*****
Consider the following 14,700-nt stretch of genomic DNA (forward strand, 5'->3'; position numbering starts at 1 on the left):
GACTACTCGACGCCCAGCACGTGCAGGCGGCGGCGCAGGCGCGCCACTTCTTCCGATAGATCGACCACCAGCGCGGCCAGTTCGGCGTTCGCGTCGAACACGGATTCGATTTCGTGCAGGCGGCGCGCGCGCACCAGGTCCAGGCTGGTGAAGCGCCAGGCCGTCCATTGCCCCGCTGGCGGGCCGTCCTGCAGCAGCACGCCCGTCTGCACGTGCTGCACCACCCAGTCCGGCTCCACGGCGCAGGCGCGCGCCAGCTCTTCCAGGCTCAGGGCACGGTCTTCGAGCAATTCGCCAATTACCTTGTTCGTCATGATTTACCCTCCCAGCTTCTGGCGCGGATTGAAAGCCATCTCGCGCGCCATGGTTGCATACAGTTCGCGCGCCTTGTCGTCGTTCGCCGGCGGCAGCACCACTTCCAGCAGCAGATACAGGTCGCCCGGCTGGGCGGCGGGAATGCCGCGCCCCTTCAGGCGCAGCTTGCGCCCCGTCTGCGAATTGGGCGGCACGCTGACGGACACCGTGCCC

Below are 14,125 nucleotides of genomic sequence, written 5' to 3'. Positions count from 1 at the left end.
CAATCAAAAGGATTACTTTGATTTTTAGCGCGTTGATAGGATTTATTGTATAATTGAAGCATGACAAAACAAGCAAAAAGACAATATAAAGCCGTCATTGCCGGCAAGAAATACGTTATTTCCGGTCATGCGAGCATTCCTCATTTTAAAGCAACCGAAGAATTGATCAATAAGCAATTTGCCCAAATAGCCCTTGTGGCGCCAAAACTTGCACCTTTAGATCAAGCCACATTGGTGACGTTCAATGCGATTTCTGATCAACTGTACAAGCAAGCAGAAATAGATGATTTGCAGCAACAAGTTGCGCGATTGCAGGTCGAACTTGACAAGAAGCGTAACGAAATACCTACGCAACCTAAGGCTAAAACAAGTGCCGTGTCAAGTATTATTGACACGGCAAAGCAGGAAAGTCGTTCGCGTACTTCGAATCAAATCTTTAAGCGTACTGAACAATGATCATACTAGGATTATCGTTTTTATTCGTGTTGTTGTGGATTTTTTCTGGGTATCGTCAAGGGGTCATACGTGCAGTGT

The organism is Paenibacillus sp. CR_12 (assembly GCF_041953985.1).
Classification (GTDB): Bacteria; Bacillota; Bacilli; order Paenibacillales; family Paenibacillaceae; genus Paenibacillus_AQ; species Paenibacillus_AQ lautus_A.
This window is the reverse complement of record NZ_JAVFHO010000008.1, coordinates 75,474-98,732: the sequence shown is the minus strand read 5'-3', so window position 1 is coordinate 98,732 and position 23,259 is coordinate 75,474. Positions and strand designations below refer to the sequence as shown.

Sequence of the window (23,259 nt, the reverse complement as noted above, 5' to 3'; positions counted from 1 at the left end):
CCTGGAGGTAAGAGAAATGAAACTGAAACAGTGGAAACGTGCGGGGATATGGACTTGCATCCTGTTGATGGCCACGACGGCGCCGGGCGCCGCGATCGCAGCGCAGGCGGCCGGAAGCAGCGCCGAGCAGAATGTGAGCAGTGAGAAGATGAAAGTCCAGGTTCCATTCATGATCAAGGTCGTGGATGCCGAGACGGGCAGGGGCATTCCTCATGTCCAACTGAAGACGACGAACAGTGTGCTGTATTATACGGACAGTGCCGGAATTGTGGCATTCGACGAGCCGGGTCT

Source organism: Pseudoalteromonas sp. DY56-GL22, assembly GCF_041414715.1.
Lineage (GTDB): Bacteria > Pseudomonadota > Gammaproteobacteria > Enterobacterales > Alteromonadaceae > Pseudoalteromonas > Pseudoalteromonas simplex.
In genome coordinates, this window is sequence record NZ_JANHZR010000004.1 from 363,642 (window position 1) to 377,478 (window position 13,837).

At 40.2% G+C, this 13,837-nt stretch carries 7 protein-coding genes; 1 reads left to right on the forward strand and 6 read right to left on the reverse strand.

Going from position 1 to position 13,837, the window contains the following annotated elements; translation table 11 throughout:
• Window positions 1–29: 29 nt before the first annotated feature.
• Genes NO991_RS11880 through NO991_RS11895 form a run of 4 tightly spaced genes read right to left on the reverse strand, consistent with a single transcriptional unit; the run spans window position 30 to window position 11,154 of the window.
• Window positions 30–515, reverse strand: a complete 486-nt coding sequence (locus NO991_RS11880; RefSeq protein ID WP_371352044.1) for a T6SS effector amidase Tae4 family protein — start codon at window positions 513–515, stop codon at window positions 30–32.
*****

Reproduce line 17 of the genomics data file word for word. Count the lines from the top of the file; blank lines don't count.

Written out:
• Window positions 30–515, reverse strand: a complete 486-nt coding sequence (locus NO991_RS11880; RefSeq protein ID WP_371352044.1) for a T6SS effector amidase Tae4 family protein — start codon at window positions 513–515, stop codon at window positions 30–32.